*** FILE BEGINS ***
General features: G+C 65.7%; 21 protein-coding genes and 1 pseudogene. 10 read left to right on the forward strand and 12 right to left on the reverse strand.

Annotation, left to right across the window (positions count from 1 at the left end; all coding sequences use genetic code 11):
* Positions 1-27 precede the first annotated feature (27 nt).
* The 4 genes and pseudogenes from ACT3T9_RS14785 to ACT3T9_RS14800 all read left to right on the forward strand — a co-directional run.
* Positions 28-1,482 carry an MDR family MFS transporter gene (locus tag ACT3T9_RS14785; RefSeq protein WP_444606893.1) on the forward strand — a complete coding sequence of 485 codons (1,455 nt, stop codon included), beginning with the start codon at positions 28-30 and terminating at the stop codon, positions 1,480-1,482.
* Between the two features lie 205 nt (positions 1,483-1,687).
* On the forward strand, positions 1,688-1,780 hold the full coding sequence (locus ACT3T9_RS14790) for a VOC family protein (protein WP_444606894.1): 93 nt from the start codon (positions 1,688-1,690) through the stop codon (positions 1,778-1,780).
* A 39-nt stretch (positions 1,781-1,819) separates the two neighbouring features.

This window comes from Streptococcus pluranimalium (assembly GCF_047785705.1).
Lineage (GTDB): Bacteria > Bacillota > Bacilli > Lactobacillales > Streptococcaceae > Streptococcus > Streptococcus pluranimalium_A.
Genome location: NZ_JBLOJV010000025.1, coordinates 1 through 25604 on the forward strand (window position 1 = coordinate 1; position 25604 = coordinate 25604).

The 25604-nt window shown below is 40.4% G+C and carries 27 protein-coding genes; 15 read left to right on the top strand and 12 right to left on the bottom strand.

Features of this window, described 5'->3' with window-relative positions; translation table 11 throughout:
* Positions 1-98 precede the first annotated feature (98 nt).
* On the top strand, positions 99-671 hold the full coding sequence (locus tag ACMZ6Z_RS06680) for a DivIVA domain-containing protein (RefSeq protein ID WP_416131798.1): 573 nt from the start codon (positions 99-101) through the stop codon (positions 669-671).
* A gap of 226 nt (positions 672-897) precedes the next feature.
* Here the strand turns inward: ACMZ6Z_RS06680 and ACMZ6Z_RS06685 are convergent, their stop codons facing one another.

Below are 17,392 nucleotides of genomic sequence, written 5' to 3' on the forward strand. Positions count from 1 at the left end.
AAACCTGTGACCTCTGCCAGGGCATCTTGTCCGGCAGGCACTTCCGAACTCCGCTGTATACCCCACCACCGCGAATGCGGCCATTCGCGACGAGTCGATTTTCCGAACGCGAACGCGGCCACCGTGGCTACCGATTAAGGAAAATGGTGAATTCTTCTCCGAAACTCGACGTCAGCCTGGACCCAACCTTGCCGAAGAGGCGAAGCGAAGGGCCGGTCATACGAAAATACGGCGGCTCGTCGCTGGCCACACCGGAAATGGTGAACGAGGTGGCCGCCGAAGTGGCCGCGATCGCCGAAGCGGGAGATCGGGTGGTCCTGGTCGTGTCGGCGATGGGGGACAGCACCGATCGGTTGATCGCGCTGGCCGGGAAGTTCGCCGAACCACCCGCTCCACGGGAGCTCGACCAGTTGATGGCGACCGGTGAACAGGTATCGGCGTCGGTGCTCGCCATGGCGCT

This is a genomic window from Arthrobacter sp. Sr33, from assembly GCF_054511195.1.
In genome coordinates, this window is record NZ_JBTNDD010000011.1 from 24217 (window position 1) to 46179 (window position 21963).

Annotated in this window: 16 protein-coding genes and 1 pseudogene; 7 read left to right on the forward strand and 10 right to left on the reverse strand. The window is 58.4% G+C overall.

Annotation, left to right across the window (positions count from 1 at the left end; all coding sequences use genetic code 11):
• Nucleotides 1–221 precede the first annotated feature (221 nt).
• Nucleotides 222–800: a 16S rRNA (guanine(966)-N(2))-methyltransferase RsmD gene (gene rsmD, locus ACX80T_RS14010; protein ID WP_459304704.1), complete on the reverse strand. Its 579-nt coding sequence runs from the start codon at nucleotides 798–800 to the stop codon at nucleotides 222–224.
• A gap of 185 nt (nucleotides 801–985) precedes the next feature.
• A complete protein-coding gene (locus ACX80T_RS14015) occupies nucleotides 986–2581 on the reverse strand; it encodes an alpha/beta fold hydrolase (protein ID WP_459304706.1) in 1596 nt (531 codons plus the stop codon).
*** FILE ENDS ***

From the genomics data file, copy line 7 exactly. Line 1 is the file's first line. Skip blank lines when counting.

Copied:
* On the forward strand, positions 1,688-1,780 hold the full coding sequence (locus ACT3T9_RS14790) for a VOC family protein (protein WP_444606894.1): 93 nt from the start codon (positions 1,688-1,690) through the stop codon (positions 1,778-1,780).